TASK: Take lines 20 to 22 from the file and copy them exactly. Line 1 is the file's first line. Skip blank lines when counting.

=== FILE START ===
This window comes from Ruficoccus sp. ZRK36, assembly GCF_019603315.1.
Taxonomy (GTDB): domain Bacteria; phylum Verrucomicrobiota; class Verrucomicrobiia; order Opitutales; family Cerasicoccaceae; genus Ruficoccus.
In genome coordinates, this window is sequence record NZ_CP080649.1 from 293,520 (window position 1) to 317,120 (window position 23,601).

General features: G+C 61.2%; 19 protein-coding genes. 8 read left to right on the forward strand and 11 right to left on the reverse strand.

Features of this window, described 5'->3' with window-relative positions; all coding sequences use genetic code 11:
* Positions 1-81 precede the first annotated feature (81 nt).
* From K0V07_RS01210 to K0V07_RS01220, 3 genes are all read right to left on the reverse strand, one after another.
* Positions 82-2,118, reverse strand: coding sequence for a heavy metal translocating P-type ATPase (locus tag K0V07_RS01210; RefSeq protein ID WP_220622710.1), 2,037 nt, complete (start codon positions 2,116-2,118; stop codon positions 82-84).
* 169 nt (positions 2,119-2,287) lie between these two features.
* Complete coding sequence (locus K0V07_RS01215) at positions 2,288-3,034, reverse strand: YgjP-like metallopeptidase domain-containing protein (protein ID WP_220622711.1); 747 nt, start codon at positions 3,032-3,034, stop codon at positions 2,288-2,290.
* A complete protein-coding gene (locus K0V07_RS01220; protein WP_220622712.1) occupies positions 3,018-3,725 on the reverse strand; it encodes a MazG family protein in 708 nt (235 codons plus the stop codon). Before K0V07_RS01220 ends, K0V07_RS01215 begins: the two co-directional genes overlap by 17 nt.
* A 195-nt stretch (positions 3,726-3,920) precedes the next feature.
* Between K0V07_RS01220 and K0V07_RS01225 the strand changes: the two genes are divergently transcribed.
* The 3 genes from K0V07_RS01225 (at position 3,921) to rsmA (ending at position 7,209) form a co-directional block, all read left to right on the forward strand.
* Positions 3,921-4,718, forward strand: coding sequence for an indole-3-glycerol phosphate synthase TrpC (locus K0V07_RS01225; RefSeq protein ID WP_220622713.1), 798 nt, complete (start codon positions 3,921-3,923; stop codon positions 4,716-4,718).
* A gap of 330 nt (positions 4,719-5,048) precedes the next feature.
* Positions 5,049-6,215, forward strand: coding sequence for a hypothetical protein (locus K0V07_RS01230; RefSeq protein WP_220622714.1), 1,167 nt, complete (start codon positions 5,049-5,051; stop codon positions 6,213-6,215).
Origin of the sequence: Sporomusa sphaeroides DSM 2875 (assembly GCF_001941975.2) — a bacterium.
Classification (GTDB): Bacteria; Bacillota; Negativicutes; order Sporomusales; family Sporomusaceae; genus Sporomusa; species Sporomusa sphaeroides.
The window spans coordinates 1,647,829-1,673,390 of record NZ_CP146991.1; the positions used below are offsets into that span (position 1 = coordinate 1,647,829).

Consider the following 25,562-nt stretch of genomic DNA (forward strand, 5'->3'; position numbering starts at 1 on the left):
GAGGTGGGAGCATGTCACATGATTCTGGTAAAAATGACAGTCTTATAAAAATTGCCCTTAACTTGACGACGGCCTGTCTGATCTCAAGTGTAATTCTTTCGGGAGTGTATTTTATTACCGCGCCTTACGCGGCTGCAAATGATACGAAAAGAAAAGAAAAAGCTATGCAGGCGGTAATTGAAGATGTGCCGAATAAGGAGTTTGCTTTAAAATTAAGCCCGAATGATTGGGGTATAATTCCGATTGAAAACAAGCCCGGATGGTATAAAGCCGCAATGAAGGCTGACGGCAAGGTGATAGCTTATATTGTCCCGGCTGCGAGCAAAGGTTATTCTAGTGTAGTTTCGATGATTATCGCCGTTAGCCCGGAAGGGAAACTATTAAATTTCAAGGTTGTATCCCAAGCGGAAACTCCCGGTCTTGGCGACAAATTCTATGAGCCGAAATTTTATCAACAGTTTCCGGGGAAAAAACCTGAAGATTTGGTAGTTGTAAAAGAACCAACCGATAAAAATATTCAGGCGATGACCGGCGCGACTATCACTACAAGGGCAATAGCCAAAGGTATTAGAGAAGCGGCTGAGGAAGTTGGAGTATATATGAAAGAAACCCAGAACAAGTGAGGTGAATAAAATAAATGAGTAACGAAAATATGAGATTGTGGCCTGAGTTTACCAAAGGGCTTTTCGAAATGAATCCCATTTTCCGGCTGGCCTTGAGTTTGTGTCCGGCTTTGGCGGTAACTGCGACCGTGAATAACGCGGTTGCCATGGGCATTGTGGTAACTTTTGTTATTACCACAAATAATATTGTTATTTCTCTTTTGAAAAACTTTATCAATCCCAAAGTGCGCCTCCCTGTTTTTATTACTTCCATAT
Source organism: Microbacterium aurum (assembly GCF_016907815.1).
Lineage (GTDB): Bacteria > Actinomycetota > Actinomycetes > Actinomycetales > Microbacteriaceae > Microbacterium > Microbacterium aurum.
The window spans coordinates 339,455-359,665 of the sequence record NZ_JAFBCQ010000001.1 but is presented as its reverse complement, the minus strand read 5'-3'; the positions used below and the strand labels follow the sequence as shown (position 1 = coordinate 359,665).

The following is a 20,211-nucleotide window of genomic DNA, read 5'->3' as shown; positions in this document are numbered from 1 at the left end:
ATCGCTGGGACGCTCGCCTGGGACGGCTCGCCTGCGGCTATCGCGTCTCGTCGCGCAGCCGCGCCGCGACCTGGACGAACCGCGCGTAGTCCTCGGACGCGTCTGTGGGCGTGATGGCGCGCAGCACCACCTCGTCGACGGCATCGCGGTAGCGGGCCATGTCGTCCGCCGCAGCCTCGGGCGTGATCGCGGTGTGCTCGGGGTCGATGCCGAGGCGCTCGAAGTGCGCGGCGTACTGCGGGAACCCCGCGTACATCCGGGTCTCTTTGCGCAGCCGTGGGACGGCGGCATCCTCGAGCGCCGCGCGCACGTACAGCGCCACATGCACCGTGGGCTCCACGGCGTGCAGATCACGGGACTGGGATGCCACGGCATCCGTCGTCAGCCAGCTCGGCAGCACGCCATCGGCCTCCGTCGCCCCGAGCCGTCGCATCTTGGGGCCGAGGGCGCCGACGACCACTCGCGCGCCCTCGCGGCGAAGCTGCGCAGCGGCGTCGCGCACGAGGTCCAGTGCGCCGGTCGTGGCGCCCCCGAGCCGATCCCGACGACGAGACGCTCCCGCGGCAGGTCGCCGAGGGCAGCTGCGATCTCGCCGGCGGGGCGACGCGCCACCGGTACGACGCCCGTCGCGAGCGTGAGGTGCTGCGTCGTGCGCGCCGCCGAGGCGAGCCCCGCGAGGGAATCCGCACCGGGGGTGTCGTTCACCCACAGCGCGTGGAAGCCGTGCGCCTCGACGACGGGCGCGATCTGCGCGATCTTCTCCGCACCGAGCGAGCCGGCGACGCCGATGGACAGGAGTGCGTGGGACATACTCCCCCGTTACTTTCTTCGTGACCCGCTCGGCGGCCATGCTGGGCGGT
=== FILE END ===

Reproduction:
The window spans coordinates 1,647,829-1,673,390 of record NZ_CP146991.1; the positions used below are offsets into that span (position 1 = coordinate 1,647,829).

Consider the following 25,562-nt stretch of genomic DNA (forward strand, 5'->3'; position numbering starts at 1 on the left):
GAGGTGGGAGCATGTCACATGATTCTGGTAAAAATGACAGTCTTATAAAAATTGCCCTTAACTTGACGACGGCCTGTCTGATCTCAAGTGTAATTCTTTCGGGAGTGTATTTTATTACCGCGCCTTACGCGGCTGCAAATGATACGAAAAGAAAAGAAAAAGCTATGCAGGCGGTAATTGAAGATGTGCCGAATAAGGAGTTTGCTTTAAAATTAAGCCCGAATGATTGGGGTATAATTCCGATTGAAAACAAGCCCGGATGGTATAAAGCCGCAATGAAGGCTGACGGCAAGGTGATAGCTTATATTGTCCCGGCTGCGAGCAAAGGTTATTCTAGTGTAGTTTCGATGATTATCGCCGTTAGCCCGGAAGGGAAACTATTAAATTTCAAGGTTGTATCCCAAGCGGAAACTCCCGGTCTTGGCGACAAATTCTATGAGCCGAAATTTTATCAACAGTTTCCGGGGAAAAAACCTGAAGATTTGGTAGTTGTAAAAGAACCAACCGATAAAAATATTCAGGCGATGACCGGCGCGACTATCACTACAAGGGCAATAGCCAAAGGTATTAGAGAAGCGGCTGAGGAAGTTGGAGTATATATGAAAGAAACCCAGAACAAGTGAGGTGAATAAAATAAATGAGTAACGAAAATATGAGATTGTGGCCTGAGTTTACCAAAGGGCTTTTCGAAATGAATCCCATTTTCCGGCTGGCCTTGAGTTTGTGTCCGGCTTTGGCGGTAACTGCGACCGTGAATAACGCGGTTGCCATGGGCATTGTGGTAACTTTTGTTATTACCACAAATAATATTGTTATTTCTCTTTTGAAAAACTTTATCAATCCCAAAGTGCGCCTCCCTGTTTTTATTACTTCCATAT